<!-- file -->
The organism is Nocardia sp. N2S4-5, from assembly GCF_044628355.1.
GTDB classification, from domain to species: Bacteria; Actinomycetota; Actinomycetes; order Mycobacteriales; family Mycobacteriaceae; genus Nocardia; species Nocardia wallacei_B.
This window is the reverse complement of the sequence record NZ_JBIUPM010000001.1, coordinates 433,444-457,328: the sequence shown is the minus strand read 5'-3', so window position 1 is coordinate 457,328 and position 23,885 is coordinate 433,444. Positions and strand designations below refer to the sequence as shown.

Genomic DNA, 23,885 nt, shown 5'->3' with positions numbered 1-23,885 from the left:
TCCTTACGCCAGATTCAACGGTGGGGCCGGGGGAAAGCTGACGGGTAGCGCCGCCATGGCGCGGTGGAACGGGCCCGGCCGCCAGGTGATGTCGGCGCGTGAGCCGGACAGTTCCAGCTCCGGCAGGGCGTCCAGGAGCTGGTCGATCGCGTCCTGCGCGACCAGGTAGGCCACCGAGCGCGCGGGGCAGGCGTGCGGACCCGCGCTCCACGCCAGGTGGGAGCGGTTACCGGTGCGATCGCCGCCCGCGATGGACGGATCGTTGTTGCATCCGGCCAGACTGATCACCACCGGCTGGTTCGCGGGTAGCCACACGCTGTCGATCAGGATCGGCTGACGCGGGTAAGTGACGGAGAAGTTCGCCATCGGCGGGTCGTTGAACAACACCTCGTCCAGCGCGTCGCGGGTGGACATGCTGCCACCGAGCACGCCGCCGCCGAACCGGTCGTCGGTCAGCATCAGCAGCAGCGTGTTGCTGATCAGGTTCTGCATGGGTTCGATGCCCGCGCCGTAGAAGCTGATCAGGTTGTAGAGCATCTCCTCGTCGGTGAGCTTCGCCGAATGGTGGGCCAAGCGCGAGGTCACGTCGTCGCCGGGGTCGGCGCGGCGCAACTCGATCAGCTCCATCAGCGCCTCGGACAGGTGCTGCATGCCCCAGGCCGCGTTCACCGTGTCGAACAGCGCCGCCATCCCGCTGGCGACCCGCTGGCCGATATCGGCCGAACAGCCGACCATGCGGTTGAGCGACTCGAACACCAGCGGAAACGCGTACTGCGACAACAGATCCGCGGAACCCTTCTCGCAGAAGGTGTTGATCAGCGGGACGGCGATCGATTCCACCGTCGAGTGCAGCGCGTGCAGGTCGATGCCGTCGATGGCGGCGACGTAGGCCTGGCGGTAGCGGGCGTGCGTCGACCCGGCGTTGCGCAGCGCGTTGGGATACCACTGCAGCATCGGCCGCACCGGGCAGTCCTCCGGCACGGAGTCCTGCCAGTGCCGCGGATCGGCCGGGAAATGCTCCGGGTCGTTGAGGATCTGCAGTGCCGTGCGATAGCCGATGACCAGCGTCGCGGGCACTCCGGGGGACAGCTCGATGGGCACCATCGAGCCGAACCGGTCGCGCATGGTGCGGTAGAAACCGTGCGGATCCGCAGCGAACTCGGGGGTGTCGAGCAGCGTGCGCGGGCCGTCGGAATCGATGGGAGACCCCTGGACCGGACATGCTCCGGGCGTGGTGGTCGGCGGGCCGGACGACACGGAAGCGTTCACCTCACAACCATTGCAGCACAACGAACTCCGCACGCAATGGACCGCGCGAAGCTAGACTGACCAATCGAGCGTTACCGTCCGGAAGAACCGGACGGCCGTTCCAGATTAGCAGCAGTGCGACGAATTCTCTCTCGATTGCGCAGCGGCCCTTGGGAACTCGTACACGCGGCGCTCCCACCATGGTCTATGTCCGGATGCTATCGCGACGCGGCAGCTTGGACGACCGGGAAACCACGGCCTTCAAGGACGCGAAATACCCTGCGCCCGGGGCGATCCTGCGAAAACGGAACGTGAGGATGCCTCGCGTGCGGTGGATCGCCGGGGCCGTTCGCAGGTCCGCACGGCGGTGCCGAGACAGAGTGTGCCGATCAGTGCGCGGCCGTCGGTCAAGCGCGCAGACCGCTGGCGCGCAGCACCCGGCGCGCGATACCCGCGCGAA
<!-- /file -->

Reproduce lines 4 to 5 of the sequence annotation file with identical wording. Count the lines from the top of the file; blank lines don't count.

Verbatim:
Genomic DNA, 23,885 nt, shown 5'->3' with positions numbered 1-23,885 from the left:
TCCTTACGCCAGATTCAACGGTGGGGCCGGGGGAAAGCTGACGGGTAGCGCCGCCATGGCGCGGTGGAACGGGCCCGGCCGCCAGGTGATGTCGGCGCGTGAGCCGGACAGTTCCAGCTCCGGCAGGGCGTCCAGGAGCTGGTCGATCGCGTCCTGCGCGACCAGGTAGGCCACCGAGCGCGCGGGGCAGGCGTGCGGACCCGCGCTCCACGCCAGGTGGGAGCGGTTACCGGTGCGATCGCCGCCCGCGATGGACGGATCGTTGTTGCATCCGGCCAGACTGATCACCACCGGCTGGTTCGCGGGTAGCCACACGCTGTCGATCAGGATCGGCTGACGCGGGTAAGTGACGGAGAAGTTCGCCATCGGCGGGTCGTTGAACAACACCTCGTCCAGCGCGTCGCGGGTGGACATGCTGCCACCGAGCACGCCGCCGCCGAACCGGTCGTCGGTCAGCATCAGCAGCAGCGTGTTGCTGATCAGGTTCTGCATGGGTTCGATGCCCGCGCCGTAGAAGCTGATCAGGTTGTAGAGCATCTCCTCGTCGGTGAGCTTCGCCGAATGGTGGGCCAAGCGCGAGGTCACGTCGTCGCCGGGGTCGGCGCGGCGCAACTCGATCAGCTCCATCAGCGCCTCGGACAGGTGCTGCATGCCCCAGGCCGCGTTCACCGTGTCGAACAGCGCCGCCATCCCGCTGGCGACCCGCTGGCCGATATCGGCCGAACAGCCGACCATGCGGTTGAGCGACTCGAACACCAGCGGAAACGCGTACTGCGACAACAGATCCGCGGAACCCTTCTCGCAGAAGGTGTTGATCAGCGGGACGGCGATCGATTCCACCGTCGAGTGCAGCGCGTGCAGGTCGATGCCGTCGATGGCGGCGACGTAGGCCTGGCGGTAGCGGGCGTGCGTCGACCCGGCGTTGCGCAGCGCGTTGGGATACCACTGCAGCATCGGCCGCACCGGGCAGTCCTCCGGCACGGAGTCCTGCCAGTGCCGCGGATCGGCCGGGAAATGCTCCGGGTCGTTGAGGATCTGCAGTGCCGTGCGATAGCCGATGACCAGCGTCGCGGGCACTCCGGGGGACAGCTCGATGGGCACCATCGAGCCGAACCGGTCGCGCATGGTGCGGTAGAAACCGTGCGGATCCGCAGCGAACTCGGGGGTGTCGAGCAGCGTGCGCGGGCCGTCGGAATCGATGGGAGACCCCTGGACCGGACATGCTCCGGGCGTGGTGGTCGGCGGGCCGGACGACACGGAAGCGTTCACCTCACAACCATTGCAGCACAACGAACTCCGCACGCAATGGACCGCGCGAAGCTAGACTGACCAATCGAGCGTTACCGTCCGGAAGAACCGGACGGCCGTTCCAGATTAGCAGCAGTGCGACGAATTCTCTCTCGATTGCGCAGCGGCCCTTGGGAACTCGTACACGCGGCGCTCCCACCATGGTCTATGTCCGGATGCTATCGCGACGCGGCAGCTTGGACGACCGGGAAACCACGGCCTTCAAGGACGCGAAATACCCTGCGCCCGGGGCGATCCTGCGAAAACGGAACGTGAGGATGCCTCGCGTGCGGTGGATCGCCGGGGCCGTTCGCAGGTCCGCACGGCGGTGCCGAGACAGAGTGTGCCGATCAGTGCGCGGCCGTCGGTCAAGCGCGCAGACCGCTGGCGCGCAGCACCCGGCGCGCGATACCCGCGCGAA